From this recent Barron's article:
Somebody needs to explain how Amazon.com's share valuation really works. Because, despite wondering about it for more than a decade, I still can't figure it out. First it was eyeballs. Then it was clicks. Then revenue-per-customer, then wallet-share and now gross margins. Price-earnings-ratios be damned.
I've made more than my fair share of comments about Amazon's (AMZN) baffling valuation.
It is and has been a stock I would not buy at even a fraction of current prices.
No interest whatsoever.
In a prior post, I wrote that it won't surprise me if Amazon continues the process of going from very overvalued to even more overvalued.*
I didn't write that because I had a specific view on the stock's future price action. In fact, I never have a view on where prices are going near-term or even intermediate-term for any stock. (My focus is, instead, always on price versus value and long-term effects.) It comes more from watching too many securities remain extremely expensive, for years at a time in enough cases, especially (but not limited to) during late 1990s and into the early 2000s (back then, it wasn't just tech stocks even if they grabbed most of the headlines). An overvalued stock can stay that way (and get even more so) for an extended period of time. The forces at work practically guarantees it will happen to certain securities from time to time.**
No bubble required.
So I think it's hardly surprising that Amazon's stock seems to continue defying economic gravity. Once valuation isn't anchored by annoying things like proven sound fundamentals (not hoped-for-someday-it-will-all-come-to-be fundamentals), it's a simple matter of whether there's a good story and enough short-term "votes" to prop up the shares.
Hope and enough money can keep a stock high that already seems weirdly disconnected from reality (and from the usual factors that govern valuation) for a very long time.
That doesn't mean Amazon is not a good business with favorable long-term prospects. It may or may not be. In the short or even intermediate term, future business prospects and near term stock price action often have little to do with one another. Occasionally, expensive looking stocks even justify their valuation and then some (and Amazon just may), but I'll let those smarter than I try to separate the pretenders from the real thing.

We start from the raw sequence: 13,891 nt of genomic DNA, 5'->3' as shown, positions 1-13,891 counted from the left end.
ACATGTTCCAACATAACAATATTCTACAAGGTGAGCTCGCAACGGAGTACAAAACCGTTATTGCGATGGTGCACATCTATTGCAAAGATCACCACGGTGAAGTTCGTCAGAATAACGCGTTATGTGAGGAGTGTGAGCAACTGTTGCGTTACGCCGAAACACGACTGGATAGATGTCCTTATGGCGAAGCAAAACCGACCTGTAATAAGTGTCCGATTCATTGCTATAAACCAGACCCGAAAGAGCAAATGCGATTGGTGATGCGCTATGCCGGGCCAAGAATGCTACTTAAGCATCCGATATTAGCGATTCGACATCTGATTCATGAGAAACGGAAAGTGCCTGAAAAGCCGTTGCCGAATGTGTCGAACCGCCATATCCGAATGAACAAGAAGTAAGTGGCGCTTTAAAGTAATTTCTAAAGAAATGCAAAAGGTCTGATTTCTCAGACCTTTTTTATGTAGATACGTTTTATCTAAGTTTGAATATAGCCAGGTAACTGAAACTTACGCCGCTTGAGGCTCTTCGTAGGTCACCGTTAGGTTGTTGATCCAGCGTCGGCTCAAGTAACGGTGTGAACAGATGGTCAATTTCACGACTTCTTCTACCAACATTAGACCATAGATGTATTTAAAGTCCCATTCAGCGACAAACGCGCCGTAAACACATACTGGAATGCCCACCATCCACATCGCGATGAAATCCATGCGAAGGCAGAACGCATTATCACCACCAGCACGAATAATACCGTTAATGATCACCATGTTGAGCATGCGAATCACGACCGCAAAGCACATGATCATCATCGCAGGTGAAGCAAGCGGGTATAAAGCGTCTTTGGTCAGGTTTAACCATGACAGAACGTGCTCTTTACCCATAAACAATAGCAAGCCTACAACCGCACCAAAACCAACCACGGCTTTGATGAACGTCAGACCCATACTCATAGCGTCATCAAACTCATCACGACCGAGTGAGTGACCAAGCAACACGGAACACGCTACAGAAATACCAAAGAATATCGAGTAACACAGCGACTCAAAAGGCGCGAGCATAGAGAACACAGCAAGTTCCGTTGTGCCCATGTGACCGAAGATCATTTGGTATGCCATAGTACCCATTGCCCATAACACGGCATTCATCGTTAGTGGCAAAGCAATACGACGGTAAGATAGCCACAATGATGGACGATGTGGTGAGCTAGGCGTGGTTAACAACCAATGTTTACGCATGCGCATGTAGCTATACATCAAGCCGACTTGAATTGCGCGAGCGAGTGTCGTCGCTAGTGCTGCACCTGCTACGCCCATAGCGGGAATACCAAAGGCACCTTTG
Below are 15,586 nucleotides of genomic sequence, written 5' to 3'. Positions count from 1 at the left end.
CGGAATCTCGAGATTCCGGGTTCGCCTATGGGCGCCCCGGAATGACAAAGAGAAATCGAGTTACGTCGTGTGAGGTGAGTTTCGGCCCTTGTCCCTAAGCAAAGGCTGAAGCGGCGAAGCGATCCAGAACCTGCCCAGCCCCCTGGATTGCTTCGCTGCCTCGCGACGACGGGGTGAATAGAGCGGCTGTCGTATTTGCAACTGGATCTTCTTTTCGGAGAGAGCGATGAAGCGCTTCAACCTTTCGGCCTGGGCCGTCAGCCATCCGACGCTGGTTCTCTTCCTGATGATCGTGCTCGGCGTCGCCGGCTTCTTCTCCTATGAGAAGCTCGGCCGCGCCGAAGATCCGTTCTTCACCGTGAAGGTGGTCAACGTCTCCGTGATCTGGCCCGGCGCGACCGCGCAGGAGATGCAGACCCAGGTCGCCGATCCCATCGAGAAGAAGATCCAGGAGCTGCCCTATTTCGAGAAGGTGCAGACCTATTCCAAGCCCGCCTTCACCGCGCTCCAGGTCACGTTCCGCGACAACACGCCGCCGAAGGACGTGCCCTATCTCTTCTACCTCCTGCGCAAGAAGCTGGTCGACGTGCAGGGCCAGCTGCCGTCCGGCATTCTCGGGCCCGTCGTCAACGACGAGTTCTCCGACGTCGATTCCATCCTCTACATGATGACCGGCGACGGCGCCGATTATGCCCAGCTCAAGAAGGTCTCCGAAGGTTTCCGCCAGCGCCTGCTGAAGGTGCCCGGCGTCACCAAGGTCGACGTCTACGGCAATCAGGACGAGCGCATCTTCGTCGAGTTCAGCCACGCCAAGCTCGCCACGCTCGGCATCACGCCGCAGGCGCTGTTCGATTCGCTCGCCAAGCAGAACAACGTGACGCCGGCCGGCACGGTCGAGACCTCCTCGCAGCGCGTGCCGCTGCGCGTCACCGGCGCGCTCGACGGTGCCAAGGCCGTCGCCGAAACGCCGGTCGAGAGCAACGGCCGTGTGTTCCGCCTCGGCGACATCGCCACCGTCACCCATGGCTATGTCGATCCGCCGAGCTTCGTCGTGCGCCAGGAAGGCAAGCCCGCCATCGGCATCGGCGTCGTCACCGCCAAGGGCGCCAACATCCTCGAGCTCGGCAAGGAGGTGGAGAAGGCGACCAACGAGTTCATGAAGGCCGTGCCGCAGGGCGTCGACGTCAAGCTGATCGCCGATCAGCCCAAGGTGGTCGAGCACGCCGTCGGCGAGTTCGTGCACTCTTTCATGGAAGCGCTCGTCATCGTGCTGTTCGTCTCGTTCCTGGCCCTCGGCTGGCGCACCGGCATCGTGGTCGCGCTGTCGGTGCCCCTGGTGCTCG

If you don't pay a premium for promise yet to be realized, you can't lose anything if that promise comes up short.
In contrast, pay a discount for the something proven and durable that can produce a nice risk-adjusted return even if nothing spectacular happens. Occasionally, they may even surprise with something unforeseeable on the upside. So they end up having some latent capacity to produce future returns.
When they disappoint or turn out to be somewhat less fundamentally sound than thought, the discount is there to provide a margin of safety (though things can certainly go badly even with a margin of safety).
Well, that's the only way I know how to invest.
I should point out that, while I don't care for Amazon's stock, it's hard to not be impressed by the company's willingness to pursue big things with longer term outcomes in mind. Lots of intrinsic value may be created but, because of the price paid, that doesn't mean returns -- even though they may be positive and possibly even substantial -- will be sufficient considering the risks. Margin of safety is a fundamental requirement for any investment. Well, at least it should be. At a minimum, that a nice margin of safety exists to protect the investor if things don't quite go as expected isn't, at least for me, at all clear. In other words, much would seem to need to go right just to get a decent investment result.
(Though some will no doubt trade it successfully in the coming years. I never have a view of such things.)
In fact, I will be surprised if Amazon doesn't end up doing very well as a business in the long run but, compared to alternatives, I won't be surprised if long-term investors in the stock (at least those who've bought recently and plan to own it for a very long time) do less well on a risk-adjusted basis.
No position in AMZN
Barron's on Bezos: Time to Reign in Amazon's CEO?
Amazon's Jeff Bezos On Inventing & Disrupting
Amazon Sells Kindle Fire Below Cost
* I have no idea whether or not enough per share intrinsic business value will eventually be created to justify higher equity prices. In fact, it's quite possible that Amazon may more than justify its valuation someday. Yet investment is not about valuation ultimately proving to be justified (or even being more than justified). It's about getting a satisfactory or better return considering risks and alternatives. So, in some ways, I think a better description of Amazon's stock may be difficult-to-value instead of overvalued. If I can't value something within a narrow enough range, it's pretty tough to decide how much of a discount to that value is needed to protect against future uncertainties. Others may, of course, find estimating Amazon's intrinsic value to be more doable. Those who think they can estimate the company's value (with a confidence that's warranted) will be better suited to invest in the shares than myself.
** This folly is of little benefit to those attempting to buy shares of understandable businesses at a discount with the idea of owning them for a very long time. On the other hand, those in the business of playing short-term price action likely feel otherwise.
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